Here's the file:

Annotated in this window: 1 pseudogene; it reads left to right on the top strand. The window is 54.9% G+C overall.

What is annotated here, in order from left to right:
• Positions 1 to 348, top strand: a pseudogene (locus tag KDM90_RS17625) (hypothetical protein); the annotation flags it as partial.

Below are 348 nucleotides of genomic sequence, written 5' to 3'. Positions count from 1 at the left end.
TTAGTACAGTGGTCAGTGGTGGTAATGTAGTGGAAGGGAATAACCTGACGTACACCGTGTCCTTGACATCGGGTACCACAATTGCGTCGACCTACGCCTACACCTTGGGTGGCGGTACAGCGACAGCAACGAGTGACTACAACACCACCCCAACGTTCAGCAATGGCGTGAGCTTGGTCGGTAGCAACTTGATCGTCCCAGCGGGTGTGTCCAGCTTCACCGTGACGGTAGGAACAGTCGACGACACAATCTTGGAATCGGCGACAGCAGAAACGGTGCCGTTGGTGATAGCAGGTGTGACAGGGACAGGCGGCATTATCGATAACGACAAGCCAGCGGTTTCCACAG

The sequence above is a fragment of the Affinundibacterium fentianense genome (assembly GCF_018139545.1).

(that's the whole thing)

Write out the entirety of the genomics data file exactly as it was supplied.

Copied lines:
Annotated in this window: 1 pseudogene; it reads left to right on the top strand. The window is 54.9% G+C overall.

What is annotated here, in order from left to right:
• Positions 1 to 348, top strand: a pseudogene (locus tag KDM90_RS17625) (hypothetical protein); the annotation flags it as partial.

Below are 348 nucleotides of genomic sequence, written 5' to 3'. Positions count from 1 at the left end.
TTAGTACAGTGGTCAGTGGTGGTAATGTAGTGGAAGGGAATAACCTGACGTACACCGTGTCCTTGACATCGGGTACCACAATTGCGTCGACCTACGCCTACACCTTGGGTGGCGGTACAGCGACAGCAACGAGTGACTACAACACCACCCCAACGTTCAGCAATGGCGTGAGCTTGGTCGGTAGCAACTTGATCGTCCCAGCGGGTGTGTCCAGCTTCACCGTGACGGTAGGAACAGTCGACGACACAATCTTGGAATCGGCGACAGCAGAAACGGTGCCGTTGGTGATAGCAGGTGTGACAGGGACAGGCGGCATTATCGATAACGACAAGCCAGCGGTTTCCACAG

The sequence above is a fragment of the Affinundibacterium fentianense genome (assembly GCF_018139545.1).